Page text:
In 2013, The state government decided that this needed to change with the passage of Senator Darrell Steinberg’s landmark bill SB 743. SB 743 recognized that the old automobile-centric system of level of service was harmful to communities and the planet, and that a paradigm shift was necessary to commit California to climate and social justice. Adopted in its place would be Vehicle Miles Travelled, also known as VMT. As the name implies, Vehicle Miles Travelled measures how many vehicle miles that will be generated by a development. To illustrate, although a single-family house built in the exurban fringes of the San Fernando Valley will not add much more housing capacity, the people who live there will have to travel long distances to get to where they need to be, generating a large number of vehicle miles travelled. Conversely, a dense multi-family development in Koreatown will bring a lot of new residents, but not many VMTs since people can walk and take transit to work and activities. VMTs will often be divided by the total population of the new development to obtain how many VMTs are created per-capita. This way dense urban infill development will be incentivized while suburban sprawl will be penalized.

         Although SB 743 was signed into law in 2013, it took many years for the state to develop the new VMT metrics, and ultimately the state gave cities until July 1, 2020 to adopt VMTs as the new metric. Los Angeles adopted the changeover in 2019, an entire year ahead of schedule!

The Traffic Study Process

So now that we know how traffic studies are measured, how exactly can we initiate and complete one?

The entire journey will start out with an experienced professional. Consultants (and sometimes city staff) will be contacted by a developer with a request for a traffic study for a particular project. In the City of Los Angeles, traffic studies are typically required unless the project generates less than 250 daily trips or is 100% affordable housing. The professional will then meet with the local jurisdiction (for a project happening in the City of Los Angeles this will be LADOT) and discuss what the possible issues might be and what the scope would look like. After coming to an agreement with them, the consultant or city staff will then proceed with the study.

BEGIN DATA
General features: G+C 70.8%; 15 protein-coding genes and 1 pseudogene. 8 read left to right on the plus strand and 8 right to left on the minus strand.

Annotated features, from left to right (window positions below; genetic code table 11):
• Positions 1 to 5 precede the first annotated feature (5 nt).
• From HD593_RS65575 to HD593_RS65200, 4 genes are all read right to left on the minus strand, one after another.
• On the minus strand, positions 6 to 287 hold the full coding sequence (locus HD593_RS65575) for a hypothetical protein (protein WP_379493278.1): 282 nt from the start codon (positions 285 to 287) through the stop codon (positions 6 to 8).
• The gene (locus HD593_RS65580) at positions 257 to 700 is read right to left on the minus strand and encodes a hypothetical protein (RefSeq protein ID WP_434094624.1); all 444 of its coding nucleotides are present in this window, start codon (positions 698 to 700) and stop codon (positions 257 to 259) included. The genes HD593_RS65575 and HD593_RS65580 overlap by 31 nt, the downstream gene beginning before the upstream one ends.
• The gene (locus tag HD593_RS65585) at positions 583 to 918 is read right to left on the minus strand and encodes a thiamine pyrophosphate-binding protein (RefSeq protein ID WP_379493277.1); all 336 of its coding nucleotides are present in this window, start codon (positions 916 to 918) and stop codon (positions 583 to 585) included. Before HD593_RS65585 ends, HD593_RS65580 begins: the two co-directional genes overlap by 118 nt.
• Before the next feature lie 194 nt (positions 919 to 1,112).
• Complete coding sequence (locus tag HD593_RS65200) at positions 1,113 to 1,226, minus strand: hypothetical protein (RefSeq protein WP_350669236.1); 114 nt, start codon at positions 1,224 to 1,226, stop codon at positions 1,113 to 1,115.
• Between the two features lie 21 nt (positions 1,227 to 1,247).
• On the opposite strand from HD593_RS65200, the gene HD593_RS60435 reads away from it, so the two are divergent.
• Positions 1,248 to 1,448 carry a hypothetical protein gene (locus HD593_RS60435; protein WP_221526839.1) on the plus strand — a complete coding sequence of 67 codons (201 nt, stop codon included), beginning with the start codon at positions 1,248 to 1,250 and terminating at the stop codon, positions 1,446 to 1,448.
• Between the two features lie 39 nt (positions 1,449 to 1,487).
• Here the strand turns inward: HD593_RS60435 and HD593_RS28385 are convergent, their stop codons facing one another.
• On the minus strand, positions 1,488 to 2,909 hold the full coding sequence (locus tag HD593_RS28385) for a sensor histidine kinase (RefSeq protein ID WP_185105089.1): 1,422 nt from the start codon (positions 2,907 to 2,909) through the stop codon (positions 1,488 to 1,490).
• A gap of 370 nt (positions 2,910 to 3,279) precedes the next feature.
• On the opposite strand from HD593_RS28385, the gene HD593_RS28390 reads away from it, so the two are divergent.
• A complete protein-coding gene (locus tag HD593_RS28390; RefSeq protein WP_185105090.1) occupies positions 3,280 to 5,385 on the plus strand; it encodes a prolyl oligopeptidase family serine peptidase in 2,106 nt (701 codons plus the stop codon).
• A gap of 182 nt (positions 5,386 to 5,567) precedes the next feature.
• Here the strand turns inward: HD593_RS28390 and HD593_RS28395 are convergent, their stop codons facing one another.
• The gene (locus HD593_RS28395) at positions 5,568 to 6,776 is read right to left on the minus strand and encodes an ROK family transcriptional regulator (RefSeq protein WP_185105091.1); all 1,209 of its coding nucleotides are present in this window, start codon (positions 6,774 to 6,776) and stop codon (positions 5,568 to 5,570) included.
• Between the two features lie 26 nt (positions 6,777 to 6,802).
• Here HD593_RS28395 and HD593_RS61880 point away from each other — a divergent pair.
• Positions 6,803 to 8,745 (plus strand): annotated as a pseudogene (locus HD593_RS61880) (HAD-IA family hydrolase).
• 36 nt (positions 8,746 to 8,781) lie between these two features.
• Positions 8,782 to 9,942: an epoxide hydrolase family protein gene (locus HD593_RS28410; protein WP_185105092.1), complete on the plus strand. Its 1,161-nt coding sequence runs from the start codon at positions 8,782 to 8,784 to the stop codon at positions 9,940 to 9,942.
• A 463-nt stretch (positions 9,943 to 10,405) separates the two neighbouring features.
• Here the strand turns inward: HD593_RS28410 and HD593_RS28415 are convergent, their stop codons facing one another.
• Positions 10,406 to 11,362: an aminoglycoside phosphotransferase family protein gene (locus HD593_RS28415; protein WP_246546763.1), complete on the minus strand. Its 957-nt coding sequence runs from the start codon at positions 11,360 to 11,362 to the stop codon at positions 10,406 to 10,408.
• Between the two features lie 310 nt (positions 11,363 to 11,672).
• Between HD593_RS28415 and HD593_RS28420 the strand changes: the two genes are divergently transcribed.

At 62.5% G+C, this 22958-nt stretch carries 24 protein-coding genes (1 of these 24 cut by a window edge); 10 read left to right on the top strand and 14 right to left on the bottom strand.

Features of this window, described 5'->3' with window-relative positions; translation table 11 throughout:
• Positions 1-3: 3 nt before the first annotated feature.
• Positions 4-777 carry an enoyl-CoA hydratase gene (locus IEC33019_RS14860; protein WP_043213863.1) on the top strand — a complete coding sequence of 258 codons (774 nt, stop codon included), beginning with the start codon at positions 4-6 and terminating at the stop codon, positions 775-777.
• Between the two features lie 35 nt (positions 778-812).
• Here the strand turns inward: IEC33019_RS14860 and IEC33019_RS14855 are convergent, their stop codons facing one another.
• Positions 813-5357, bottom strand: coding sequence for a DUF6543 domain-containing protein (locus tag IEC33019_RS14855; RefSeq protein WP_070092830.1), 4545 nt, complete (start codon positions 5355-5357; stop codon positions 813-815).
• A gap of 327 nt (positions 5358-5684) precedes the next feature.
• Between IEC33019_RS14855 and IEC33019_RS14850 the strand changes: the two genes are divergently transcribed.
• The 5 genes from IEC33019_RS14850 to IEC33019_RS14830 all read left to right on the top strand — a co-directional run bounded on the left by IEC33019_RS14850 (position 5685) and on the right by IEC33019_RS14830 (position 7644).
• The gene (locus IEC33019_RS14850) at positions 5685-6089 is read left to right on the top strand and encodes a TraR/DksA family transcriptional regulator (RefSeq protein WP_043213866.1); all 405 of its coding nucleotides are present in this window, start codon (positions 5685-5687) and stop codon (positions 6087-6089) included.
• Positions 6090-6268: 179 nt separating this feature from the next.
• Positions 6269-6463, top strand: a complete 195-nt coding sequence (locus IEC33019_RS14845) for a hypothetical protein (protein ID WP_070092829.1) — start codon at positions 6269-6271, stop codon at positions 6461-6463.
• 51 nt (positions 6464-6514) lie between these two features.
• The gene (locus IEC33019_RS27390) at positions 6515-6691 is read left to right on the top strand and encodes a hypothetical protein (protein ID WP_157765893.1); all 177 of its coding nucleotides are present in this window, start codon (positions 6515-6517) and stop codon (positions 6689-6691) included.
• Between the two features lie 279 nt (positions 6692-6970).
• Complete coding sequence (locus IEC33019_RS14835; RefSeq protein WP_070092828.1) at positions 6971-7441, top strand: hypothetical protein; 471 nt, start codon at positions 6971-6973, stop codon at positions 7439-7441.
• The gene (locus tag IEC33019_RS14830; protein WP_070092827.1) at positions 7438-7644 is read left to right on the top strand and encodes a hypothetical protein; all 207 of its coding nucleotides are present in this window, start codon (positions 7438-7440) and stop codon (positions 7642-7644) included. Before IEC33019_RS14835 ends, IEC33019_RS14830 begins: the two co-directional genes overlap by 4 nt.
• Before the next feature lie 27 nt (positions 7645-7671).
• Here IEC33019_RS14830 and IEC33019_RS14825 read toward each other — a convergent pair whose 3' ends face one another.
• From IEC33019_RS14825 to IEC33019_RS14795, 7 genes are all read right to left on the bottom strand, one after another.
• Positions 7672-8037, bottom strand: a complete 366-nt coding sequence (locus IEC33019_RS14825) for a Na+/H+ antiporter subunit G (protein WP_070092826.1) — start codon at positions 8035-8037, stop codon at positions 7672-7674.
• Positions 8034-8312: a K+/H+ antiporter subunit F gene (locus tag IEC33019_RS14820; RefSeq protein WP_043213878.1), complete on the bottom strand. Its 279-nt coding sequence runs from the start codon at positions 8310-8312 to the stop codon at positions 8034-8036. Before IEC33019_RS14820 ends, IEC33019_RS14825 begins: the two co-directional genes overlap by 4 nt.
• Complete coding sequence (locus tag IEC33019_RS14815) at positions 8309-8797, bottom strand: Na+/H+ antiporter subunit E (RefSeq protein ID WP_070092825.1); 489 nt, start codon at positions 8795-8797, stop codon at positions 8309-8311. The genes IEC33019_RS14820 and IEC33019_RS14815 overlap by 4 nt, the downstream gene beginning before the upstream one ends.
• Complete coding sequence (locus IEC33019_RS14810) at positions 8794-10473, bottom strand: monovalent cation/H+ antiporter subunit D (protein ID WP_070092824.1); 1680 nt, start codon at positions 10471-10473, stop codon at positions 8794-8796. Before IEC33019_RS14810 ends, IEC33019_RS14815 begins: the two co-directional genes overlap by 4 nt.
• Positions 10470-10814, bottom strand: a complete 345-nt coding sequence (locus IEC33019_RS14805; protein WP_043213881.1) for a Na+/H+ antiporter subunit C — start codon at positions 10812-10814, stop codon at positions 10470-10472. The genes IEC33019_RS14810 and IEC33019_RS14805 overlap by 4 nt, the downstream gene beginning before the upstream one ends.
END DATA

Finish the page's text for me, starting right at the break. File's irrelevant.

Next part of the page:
In the City of Los Angeles, this will begin with a very particular tool called a VMT calculator. The City of Los Angeles has prepared an excel spreadsheet tool which allows for an individual to enter in the project’s address, existing and proposed land-use type (such as single-family, multi-family, or mixed-use) at the location, and number of unit and return the number of daily vehicle trips and VMT expected for the existing and proposed development. The tool is quite sophisticated, and allows for the user to choose from a variety of land-use types, ranging from multi-family housing to affordable housing to schools! If you’re curious to try the tool out, just check out the application right here.